Eight named semifinalists for superintendent
Published: Tuesday, March 18, 2014 at 6:58 p.m.
Last Modified: Tuesday, March 18, 2014 at 6:58 p.m.
The Alachua County School Board settled on eight semifinalists for the superintendent's job Tuesday, despite a contingent of the community lobbying for one more candidate to be added to the list.
The eight semifinalists are James Browder, Mark Rendell, Marc Hutek, John Small, Owen Roberts, Robert Bolden, Bambi Lockman and Fred Heid.
Bolden is the only applicant who isn't currently in Florida. He hails from Eugene, Ore.
About 15 people came to the School Board's superintendent search meeting Tuesday to urge the board to include Interim Superintendent Hershel Lyons in the list of finalists.
School Board Chairman Gunnar Paulson was firm in his response.
“I know this is not going to be a popular statement, but this is a process, and we had a deadline for applications,” Paulson said after three people spoke during public comment.
Lyons did not officially apply for the superintendent's position, but in a Feb. 27 letter to the district advisory council chairman he said he would like to continue in his role permanently if the board couldn't find a suitable replacement from the pool of 27 candidates who sent applications.
For that reason, Paulson told the audience Tuesday that the School Board cannot consider Lyons for the permanent position.
Staff attorney David Delaney noted that if the current search ends in a draw, it would be up to the School Board to decide how to proceed.
During public comment, Newberry resident Karen Curran called the local support for Lyons a groundswell and warned the board to take notice.
“If you snub Mr. Lyons and bring in some outsider ... that person is going to have to, first of all, deal with the learning curve ... and second they're not going to have the support behind them that Mr. Lyons (would have),” she said.
Even School Board members April Griffin and Carol Oyenarte waffled, and briefly discussed changing the board's previously approved process for taking applicants to the board.
Paulson made it clear that would not happen.
Board member Eileen Roy said she was disturbed by the public comments about “snubbing” Lyons, settling for a candidate from outside the district and spending an unnecessary amount of money on the search.
Florida School Boards Association executive director Wayne Blanton, who is assisting with the search, estimated the total cost at $15,000 — a price that Roy said is a pittance for finding a superintendent to lead the school district for potentially the next decade.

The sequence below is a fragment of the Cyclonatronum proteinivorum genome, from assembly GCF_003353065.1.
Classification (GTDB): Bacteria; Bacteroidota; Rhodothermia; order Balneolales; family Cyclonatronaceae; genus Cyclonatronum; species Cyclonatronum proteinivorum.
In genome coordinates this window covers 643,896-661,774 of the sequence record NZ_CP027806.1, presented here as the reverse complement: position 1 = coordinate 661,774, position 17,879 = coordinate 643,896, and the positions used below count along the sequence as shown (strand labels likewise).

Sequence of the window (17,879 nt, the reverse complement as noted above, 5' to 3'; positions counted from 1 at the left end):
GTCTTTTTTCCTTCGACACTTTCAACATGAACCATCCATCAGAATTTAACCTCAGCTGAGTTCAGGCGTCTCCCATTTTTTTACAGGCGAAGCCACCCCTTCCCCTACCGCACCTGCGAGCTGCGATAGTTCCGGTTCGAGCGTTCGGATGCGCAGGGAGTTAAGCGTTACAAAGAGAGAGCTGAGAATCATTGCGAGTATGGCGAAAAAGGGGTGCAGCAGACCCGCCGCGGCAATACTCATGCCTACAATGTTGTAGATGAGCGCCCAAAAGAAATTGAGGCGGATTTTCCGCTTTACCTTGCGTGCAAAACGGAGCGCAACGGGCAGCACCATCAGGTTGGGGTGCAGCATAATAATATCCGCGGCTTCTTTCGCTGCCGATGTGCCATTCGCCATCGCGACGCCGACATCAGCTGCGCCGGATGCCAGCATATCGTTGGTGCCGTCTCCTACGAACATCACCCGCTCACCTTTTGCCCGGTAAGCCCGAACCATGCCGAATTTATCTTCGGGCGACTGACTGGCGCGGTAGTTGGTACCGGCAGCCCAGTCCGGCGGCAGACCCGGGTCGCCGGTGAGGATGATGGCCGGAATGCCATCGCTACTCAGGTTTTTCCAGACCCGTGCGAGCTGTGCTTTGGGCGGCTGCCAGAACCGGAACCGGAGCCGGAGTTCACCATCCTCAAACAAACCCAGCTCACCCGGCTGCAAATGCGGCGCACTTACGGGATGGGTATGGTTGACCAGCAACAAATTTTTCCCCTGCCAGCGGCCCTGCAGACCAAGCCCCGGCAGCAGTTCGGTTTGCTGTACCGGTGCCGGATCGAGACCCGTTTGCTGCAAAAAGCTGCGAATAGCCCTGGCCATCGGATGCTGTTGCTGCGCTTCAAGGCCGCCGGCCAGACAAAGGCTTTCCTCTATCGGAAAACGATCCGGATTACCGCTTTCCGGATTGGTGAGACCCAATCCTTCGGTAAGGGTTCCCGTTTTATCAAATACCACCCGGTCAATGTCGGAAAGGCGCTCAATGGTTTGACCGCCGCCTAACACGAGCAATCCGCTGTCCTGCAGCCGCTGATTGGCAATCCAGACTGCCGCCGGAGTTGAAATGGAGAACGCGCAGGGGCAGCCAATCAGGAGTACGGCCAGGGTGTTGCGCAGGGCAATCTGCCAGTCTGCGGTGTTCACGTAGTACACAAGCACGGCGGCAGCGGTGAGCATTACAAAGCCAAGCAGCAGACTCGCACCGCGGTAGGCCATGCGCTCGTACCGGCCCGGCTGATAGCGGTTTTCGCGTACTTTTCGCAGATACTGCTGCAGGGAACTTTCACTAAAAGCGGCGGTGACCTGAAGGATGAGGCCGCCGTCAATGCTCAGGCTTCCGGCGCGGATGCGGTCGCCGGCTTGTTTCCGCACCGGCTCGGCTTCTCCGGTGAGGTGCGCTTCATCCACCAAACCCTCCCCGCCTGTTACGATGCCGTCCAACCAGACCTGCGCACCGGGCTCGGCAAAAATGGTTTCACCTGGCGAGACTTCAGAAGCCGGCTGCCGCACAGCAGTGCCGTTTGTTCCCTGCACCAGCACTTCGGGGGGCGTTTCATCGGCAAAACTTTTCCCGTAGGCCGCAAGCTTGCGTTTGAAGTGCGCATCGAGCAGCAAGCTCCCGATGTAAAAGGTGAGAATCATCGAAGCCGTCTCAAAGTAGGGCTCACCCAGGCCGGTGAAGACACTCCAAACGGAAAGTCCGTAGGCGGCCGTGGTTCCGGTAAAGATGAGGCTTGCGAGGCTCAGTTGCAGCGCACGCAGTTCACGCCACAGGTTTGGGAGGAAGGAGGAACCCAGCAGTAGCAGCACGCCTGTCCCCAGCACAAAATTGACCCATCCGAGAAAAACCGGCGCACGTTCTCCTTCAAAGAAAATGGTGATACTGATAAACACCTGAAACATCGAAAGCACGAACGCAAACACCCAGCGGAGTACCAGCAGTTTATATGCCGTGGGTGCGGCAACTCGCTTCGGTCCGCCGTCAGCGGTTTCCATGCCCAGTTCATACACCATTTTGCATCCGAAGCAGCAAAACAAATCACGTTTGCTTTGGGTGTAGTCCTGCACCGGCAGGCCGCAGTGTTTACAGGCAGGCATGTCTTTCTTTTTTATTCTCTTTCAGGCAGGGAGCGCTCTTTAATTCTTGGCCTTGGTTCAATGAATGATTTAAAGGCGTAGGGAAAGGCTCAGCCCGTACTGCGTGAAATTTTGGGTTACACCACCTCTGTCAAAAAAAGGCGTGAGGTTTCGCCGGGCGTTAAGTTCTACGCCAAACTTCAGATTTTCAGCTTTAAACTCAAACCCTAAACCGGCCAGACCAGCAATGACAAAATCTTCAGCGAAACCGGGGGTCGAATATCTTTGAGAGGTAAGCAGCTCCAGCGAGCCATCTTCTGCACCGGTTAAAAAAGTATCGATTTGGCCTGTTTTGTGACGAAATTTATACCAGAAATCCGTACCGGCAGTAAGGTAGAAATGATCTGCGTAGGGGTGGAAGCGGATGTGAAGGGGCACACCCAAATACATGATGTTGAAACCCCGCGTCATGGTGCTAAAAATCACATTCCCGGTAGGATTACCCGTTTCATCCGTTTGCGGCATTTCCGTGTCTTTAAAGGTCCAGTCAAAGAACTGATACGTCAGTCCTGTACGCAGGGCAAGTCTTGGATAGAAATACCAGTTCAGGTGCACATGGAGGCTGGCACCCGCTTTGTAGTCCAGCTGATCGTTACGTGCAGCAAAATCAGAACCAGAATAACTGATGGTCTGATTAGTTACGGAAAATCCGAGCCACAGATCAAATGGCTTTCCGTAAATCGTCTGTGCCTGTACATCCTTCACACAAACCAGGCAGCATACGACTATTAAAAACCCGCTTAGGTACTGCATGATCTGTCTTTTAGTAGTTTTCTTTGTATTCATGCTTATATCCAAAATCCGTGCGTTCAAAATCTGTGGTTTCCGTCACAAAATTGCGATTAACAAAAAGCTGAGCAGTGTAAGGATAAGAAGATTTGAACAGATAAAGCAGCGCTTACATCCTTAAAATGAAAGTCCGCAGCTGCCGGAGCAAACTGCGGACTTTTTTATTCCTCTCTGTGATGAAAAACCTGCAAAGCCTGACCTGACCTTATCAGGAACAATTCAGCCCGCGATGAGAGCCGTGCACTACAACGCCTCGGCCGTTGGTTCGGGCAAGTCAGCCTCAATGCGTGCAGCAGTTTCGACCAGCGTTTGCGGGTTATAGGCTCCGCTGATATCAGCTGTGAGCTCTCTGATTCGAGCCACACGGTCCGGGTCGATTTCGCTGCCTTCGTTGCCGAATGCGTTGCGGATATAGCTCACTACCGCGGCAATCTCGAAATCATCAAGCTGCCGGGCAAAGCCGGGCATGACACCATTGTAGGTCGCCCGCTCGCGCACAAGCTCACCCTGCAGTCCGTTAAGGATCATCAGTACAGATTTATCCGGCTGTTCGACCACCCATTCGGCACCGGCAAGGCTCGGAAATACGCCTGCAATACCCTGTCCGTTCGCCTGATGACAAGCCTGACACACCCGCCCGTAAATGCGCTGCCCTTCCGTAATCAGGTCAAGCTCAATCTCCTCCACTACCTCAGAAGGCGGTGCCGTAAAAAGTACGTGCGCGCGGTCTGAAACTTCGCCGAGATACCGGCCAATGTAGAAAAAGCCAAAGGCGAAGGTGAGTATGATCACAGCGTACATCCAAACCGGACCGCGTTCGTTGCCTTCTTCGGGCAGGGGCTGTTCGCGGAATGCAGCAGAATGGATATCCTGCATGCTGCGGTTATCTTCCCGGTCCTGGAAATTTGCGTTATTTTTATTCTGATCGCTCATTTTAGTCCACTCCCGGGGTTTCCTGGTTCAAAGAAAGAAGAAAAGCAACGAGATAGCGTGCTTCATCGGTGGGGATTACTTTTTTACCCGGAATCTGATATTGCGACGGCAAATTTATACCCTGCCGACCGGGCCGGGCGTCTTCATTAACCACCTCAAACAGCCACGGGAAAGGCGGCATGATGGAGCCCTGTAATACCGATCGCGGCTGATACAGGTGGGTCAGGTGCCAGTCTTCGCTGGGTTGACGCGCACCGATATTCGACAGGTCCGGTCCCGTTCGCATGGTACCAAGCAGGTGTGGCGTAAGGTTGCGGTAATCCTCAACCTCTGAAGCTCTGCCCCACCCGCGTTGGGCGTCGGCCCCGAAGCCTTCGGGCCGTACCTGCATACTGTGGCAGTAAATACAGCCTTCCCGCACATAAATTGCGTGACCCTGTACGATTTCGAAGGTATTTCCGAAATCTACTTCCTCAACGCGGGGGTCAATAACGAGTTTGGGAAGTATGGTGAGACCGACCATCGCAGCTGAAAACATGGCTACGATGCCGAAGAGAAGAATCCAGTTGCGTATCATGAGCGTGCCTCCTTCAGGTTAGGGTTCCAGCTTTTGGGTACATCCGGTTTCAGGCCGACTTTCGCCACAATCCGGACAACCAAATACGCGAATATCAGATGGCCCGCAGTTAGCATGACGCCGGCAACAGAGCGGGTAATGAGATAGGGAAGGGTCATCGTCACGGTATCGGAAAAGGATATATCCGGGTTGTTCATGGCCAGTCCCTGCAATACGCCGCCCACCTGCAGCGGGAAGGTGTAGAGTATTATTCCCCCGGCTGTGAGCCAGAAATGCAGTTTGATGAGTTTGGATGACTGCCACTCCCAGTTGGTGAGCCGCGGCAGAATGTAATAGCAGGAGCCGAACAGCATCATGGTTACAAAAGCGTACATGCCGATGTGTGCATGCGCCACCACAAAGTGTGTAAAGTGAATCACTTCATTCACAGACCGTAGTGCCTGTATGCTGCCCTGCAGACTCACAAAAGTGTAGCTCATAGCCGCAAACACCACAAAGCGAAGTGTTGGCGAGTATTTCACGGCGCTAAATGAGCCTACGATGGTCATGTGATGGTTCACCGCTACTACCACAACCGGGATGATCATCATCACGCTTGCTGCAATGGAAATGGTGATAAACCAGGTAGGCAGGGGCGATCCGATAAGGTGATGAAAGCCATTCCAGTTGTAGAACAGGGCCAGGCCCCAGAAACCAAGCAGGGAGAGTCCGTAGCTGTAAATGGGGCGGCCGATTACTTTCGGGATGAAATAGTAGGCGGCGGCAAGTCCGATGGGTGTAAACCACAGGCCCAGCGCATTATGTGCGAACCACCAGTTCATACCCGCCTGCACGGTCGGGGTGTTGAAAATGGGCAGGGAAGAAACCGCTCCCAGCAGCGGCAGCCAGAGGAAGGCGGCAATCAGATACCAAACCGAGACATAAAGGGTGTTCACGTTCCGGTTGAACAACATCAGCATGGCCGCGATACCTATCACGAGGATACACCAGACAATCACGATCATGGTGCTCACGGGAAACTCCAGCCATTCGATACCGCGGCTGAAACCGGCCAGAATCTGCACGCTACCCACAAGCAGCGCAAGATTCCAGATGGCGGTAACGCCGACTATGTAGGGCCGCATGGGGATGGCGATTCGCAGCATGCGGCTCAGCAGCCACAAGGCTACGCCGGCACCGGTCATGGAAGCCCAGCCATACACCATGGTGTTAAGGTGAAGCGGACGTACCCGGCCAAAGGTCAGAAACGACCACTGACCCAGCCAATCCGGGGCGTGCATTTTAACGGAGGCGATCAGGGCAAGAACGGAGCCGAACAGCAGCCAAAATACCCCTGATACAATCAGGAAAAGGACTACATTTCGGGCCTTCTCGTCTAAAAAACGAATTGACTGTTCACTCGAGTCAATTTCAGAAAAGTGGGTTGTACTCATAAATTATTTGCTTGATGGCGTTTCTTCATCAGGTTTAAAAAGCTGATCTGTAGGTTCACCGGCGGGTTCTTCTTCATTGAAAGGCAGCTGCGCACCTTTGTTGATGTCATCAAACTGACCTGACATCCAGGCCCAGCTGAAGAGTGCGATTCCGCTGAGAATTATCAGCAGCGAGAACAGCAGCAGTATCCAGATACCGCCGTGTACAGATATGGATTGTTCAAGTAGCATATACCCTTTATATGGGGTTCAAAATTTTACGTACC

“I think it's rather insulting to say that any of these candidates that we choose would be settling,” she said.
Blanton, who background-checked the applicants and selected the eight he presented to the School Board Tuesday night based on weeks of interviews, said he's confident with the list.
Bill Graham, executive director of the Florida School Labor Relations Service and Florida Educational Negotiators, said the overall quality of the list was higher than most he'd seen in his years as a school board member.
Browder has 30 years of experience in education, including nine years as a superintendent in Florida and Alaska. Currently, he works for the Department of Education as a regional representative in South Florida's low-performing schools.
“I think he's always done the right thing professionally,” said Blanton, who interviewed him.
Rendell is deputy superintendent of schools in St. Lucie County. Although Blanton said Rendell's references gave no negative comments, Griffin said she was concerned that he's only spent one year at the district level.
Hutek was never a teacher — instead, he went from serving as a police officer to being a guidance counselor, then a principal. Since 2010 he's been the director of adult education for Hillsborough County Schools.
Still, “When you have not experienced, when you have not been in the trenches … there's something missing, for me,” board member Leanetta McNealy said.
Small is the senior director of career technical, adult and multiple pathways education for Polk County Schools. His strengths include fundraising and managing a large district.
“You will not find a more energetic person than John Small,” Blanton said.
Roberts is the longest-serving member of Florida's assessment committee, with an extensive resume of academic achievement and ability to communicate with anyone, Blanton said. He lives in South Florida.
“I gave Dr. Roberts an A+ out of all the candidates,” Roy said.
Bolden, the only out-of-state candidate, was once the administrator of the year in Oregon for his work in closing the achievement gap in his home state.
McNealy said she favors Bolden because of his continued efforts to advance African-American students, but he is applying for superintendent jobs in other school districts.
Lockman is the only woman on the list of semifinalists, and for that reason McNealy and Roy said she must be allowed to interview in Gainesville and have a shot at the permanent position.
Blanton backed Lockman for her expertise and background in pioneering special-education programs in Santa Rosa County. She's currently the deputy superintendent in Volusia County.
Heid is the chief academic officer for Duval County and has worked for the Florida DOE. Blanton said student academic improvement is Heid's strong suit.
The School Board and the district advisory council will review the semifinalists and decide at an April 15 meeting on a smaller group of finalists to bring to Gainesville.
“I believe we have eight excellent candidates,” Blanton said. “I know you have a tough job ahead of you, and I hope we made it tougher.”